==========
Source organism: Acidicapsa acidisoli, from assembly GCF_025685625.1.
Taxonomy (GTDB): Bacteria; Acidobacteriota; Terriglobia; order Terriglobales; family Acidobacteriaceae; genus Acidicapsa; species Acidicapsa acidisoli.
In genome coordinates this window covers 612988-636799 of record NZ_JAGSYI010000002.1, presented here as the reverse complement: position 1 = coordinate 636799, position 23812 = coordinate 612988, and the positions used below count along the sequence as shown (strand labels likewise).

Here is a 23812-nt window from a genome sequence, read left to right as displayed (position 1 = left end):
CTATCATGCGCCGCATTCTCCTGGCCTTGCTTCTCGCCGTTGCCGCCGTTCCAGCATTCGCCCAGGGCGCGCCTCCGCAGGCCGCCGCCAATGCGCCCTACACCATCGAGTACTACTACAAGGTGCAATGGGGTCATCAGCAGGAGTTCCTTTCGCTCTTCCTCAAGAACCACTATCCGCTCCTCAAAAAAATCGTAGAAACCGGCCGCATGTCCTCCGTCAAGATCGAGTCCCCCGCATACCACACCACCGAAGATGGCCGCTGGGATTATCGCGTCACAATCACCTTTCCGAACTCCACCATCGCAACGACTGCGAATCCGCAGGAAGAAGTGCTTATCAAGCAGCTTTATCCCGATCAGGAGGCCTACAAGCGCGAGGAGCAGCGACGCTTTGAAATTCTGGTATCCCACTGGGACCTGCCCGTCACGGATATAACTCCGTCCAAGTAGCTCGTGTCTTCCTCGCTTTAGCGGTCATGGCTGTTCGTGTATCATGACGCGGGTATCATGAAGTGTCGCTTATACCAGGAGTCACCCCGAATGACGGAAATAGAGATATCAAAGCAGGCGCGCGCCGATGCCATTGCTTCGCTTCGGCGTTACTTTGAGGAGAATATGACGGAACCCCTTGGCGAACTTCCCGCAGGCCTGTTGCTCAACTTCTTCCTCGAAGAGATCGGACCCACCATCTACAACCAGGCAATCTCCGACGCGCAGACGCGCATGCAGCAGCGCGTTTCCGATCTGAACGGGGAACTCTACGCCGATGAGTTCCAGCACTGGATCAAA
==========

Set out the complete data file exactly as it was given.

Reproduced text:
Source organism: Acidicapsa acidisoli, from assembly GCF_025685625.1.
Taxonomy (GTDB): Bacteria; Acidobacteriota; Terriglobia; order Terriglobales; family Acidobacteriaceae; genus Acidicapsa; species Acidicapsa acidisoli.
In genome coordinates this window covers 612988-636799 of record NZ_JAGSYI010000002.1, presented here as the reverse complement: position 1 = coordinate 636799, position 23812 = coordinate 612988, and the positions used below count along the sequence as shown (strand labels likewise).

Here is a 23812-nt window from a genome sequence, read left to right as displayed (position 1 = left end):
CTATCATGCGCCGCATTCTCCTGGCCTTGCTTCTCGCCGTTGCCGCCGTTCCAGCATTCGCCCAGGGCGCGCCTCCGCAGGCCGCCGCCAATGCGCCCTACACCATCGAGTACTACTACAAGGTGCAATGGGGTCATCAGCAGGAGTTCCTTTCGCTCTTCCTCAAGAACCACTATCCGCTCCTCAAAAAAATCGTAGAAACCGGCCGCATGTCCTCCGTCAAGATCGAGTCCCCCGCATACCACACCACCGAAGATGGCCGCTGGGATTATCGCGTCACAATCACCTTTCCGAACTCCACCATCGCAACGACTGCGAATCCGCAGGAAGAAGTGCTTATCAAGCAGCTTTATCCCGATCAGGAGGCCTACAAGCGCGAGGAGCAGCGACGCTTTGAAATTCTGGTATCCCACTGGGACCTGCCCGTCACGGATATAACTCCGTCCAAGTAGCTCGTGTCTTCCTCGCTTTAGCGGTCATGGCTGTTCGTGTATCATGACGCGGGTATCATGAAGTGTCGCTTATACCAGGAGTCACCCCGAATGACGGAAATAGAGATATCAAAGCAGGCGCGCGCCGATGCCATTGCTTCGCTTCGGCGTTACTTTGAGGAGAATATGACGGAACCCCTTGGCGAACTTCCCGCAGGCCTGTTGCTCAACTTCTTCCTCGAAGAGATCGGACCCACCATCTACAACCAGGCAATCTCCGACGCGCAGACGCGCATGCAGCAGCGCGTTTCCGATCTGAACGGGGAACTCTACGCCGATGAGTTCCAGCACTGGATCAAA